Twenty Fifteen, Post One

The year ended in a flurry, much like other years. I had a brief moment of confusion a week before December 31 when, while talking to a friend, I realized that I had no recollection of what I was doing on New Years’ Eve last year. I remembered 2013 (Rob Delaney at the Improv), and 2012 (insert snort of laughter here, pun intended), but 2014 was a chunk of white noise that refuses to budge from its position of stubborn opacity.

That made me realize the virtues of regular blogging. Even Facebooking, for that matter, but I locked that gate months ago. Don’t get me wrong, I still have the key, but it’s not a garden I want to visit any time soon. The only positive thing that came out of Facebook this year was a message from my English professor in college. We switched to email like civilized people, and hopefully our conversation will continue with minimal distraction from shiny New Yorker links and week-old reddit images. But regular blogging, ah. That feels like the kind of ramshackle garden that Enid Blyton protagonists wander into when they are off visiting their grandmother for their summer vacation. I am bemused about this blog, to be honest. There is a lady that reads it regularly, and then began emailing me with alarming regularity, referring to incidents and books and pop culture shit that I mention. That in itself is not bad – but then the tone of her emails got weird, like crazy-bat-shit weird, and I learnt that she was sending similar emails to friends I know.

What I did was what social media allows all of us to do: I put all her emails up on a different (public) blog without her identifying details, sent her the link, and said that any new emails she sends will go up on that blog with her personal details intact. That stopped her – for a time. She is now sending me mails to my alternate account, from a different mail ID. What am I doing about it? Nothing, because I am lazy. But I will soon.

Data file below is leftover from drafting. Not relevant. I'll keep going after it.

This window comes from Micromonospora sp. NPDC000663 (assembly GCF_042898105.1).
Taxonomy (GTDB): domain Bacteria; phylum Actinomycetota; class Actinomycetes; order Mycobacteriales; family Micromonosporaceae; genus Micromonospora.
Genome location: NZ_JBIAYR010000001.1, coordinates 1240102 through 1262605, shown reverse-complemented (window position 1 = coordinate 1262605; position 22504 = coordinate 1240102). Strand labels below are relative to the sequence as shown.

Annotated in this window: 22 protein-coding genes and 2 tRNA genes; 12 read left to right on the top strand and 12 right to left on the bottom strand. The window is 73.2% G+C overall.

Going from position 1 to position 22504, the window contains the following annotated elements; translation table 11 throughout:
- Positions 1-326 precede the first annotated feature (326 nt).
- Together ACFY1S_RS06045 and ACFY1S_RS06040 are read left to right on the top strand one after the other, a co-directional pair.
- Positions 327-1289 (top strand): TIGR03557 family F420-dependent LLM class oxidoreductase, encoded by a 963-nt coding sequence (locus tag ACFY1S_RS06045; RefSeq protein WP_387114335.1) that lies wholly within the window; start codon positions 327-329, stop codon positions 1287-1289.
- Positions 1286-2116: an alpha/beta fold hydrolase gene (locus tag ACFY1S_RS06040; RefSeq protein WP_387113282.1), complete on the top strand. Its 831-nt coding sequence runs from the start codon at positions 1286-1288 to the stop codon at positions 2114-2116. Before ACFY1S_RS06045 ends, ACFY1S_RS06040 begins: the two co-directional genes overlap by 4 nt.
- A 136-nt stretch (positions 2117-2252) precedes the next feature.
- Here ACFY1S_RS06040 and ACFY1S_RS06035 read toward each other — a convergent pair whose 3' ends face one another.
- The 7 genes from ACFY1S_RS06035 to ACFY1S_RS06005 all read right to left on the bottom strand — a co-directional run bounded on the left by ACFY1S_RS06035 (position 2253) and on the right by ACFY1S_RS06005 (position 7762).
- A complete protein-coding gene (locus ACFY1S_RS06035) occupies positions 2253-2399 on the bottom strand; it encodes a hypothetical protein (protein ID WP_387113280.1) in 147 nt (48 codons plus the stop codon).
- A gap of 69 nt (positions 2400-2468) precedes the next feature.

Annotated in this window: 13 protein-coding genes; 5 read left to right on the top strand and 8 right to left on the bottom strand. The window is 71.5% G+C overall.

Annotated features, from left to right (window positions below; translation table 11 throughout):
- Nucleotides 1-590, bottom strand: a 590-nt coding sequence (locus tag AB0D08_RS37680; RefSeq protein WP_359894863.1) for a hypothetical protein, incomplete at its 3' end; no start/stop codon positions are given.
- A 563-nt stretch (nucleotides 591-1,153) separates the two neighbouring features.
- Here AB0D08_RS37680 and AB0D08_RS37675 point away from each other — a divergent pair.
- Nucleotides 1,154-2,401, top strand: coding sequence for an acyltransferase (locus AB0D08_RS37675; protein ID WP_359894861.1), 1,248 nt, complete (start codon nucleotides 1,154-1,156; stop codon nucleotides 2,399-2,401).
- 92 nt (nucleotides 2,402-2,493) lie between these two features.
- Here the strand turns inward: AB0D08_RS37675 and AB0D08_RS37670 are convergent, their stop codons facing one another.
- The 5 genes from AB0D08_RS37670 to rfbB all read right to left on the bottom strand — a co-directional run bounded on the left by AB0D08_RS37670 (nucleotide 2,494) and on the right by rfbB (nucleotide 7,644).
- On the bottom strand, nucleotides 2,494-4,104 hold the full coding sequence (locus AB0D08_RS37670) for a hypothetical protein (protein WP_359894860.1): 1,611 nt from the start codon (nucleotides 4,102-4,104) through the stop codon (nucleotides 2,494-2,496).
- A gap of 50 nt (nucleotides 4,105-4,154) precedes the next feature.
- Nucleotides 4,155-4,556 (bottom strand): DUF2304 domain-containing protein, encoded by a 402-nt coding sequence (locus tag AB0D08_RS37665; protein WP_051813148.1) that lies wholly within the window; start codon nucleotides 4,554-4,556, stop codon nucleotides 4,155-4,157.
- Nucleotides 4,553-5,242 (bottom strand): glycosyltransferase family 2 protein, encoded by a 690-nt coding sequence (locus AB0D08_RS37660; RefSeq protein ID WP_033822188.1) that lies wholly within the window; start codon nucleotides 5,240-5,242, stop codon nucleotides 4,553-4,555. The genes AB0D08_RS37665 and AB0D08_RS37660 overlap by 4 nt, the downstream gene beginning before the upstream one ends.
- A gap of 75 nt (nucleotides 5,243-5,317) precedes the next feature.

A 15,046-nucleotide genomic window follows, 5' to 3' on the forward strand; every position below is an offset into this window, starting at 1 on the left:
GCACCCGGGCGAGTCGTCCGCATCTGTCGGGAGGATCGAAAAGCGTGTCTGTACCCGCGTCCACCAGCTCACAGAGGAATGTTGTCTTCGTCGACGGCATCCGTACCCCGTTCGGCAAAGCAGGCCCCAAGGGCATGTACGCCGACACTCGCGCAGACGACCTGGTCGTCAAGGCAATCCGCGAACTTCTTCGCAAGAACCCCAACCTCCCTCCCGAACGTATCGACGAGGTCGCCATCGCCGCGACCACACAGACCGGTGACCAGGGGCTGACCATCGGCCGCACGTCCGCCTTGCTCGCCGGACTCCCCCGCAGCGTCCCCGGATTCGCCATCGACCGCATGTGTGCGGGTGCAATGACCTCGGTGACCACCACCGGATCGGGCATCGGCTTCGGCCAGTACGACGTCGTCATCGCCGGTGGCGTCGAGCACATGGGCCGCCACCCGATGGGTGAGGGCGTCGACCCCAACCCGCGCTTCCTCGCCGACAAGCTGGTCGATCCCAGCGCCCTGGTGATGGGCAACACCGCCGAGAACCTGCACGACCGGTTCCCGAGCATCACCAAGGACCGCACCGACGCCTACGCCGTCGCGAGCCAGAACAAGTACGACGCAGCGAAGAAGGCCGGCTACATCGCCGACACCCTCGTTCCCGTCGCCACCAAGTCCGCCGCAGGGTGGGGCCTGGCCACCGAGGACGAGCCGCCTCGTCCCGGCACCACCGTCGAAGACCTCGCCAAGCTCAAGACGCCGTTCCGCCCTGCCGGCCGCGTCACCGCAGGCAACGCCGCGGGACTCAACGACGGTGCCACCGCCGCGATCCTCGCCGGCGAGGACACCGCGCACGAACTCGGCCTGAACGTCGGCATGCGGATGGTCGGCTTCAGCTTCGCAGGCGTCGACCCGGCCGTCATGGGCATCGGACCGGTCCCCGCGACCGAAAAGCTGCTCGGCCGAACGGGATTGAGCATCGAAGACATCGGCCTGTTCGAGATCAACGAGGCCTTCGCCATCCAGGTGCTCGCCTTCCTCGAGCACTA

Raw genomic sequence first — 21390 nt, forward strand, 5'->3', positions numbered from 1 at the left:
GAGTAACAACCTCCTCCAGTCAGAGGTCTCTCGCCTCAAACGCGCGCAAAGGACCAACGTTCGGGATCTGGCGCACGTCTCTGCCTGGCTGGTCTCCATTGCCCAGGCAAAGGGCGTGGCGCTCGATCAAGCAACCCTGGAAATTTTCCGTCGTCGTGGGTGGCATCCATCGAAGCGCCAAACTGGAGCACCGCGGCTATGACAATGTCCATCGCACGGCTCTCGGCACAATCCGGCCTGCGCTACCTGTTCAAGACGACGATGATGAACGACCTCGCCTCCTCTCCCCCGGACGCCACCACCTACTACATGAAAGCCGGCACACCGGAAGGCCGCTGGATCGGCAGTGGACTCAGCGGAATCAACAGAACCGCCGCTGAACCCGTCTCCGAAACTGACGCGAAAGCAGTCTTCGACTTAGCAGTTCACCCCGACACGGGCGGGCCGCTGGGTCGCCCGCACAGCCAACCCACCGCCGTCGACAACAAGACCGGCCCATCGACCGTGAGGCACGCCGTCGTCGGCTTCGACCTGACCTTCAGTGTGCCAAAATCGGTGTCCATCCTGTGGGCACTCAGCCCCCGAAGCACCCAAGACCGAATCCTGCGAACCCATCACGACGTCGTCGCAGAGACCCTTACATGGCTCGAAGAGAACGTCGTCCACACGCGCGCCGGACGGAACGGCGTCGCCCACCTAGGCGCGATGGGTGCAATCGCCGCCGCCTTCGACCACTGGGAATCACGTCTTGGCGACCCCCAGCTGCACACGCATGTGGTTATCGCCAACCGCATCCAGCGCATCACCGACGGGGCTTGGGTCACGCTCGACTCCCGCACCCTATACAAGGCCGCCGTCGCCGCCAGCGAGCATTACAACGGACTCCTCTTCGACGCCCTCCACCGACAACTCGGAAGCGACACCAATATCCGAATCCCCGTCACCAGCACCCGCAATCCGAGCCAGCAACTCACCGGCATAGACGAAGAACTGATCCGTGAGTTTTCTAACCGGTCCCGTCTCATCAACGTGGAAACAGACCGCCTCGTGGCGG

What I am trying to get at is – there has always been a filter on my blog-writing, where I am consciously avoiding personal details – what I do, the things that really matter –  in the favor of a more generic Rave/Rant/Boast template with occasional bits of eyeroll-worthy talk of the 80s and 90s thrown in. This particular person’s deranged attempts to insinuate herself into my life through scattered bits of information on this blog makes it even harder for me to project any form of myself online. It is not like there is much meaning or substance in these digital detritus that we leave behind, but it is hard even to take a dump when you are making my skin crawl. Do you get it, S?

Coming back to my lack of any recollection of New Year’s Eve 2014. It was probably no mere coincidence that my favorite episode of the six-episode Brit series Black Mirror was ‘The Entire History of You’, which like the rest of the series, talks about a future that feels disconcertingly close, like it may happen next year, or in the next five years.  In this particular episode, everybody has an implant that allows them to record every second of their lives, and replay it anytime they feel like it. What sells the sci-fi is not just the attention to detail – like the peculiar terminology that seems to be ingrained (pun sort of intended) into the culture, or the way users interface with the product. What really sells it is the story that the writers of the show weave around this device – a night and a morning in the life of a couple who are visiting old friends. It would be a pity to give anything more away, but ‘The Entire History Of You’ got me into thinking more about memories and nostalgia and what we really remember. Then I saw the trailer to Still Alice, and that made me wonder morbidly about Alzheimer’s and early onset.

For the record, I could not remember the name Still Alice, and it took me a few seconds to remember that it was not Susan Sarandon in it, but Julianne Moore.

But New Years’ Eve 2015 should be easy to remember. I stayed home, and ran a few miles in the evening, and the air felt crisp and New Yearsy, and the lights shimmered around the Marina in time with the dance beats that were echoing from the boats. I went further than I ever had, and found a new route back home. Then I made myself some popcorn and watched Love Actually, and nearly stopped watching it when I realized that Hugh Grant was the British Prime Minister and the guy from the Walking Dead (Andrew Lincoln, which I remembered) had a British accent. But I did not, partly because the movie was going away from Netflix today and I had already passed my good-movie quota of the day by watching Populaire that afternoon to celebrate the New Year on Greenwich Mean Time.

And then I fell asleep.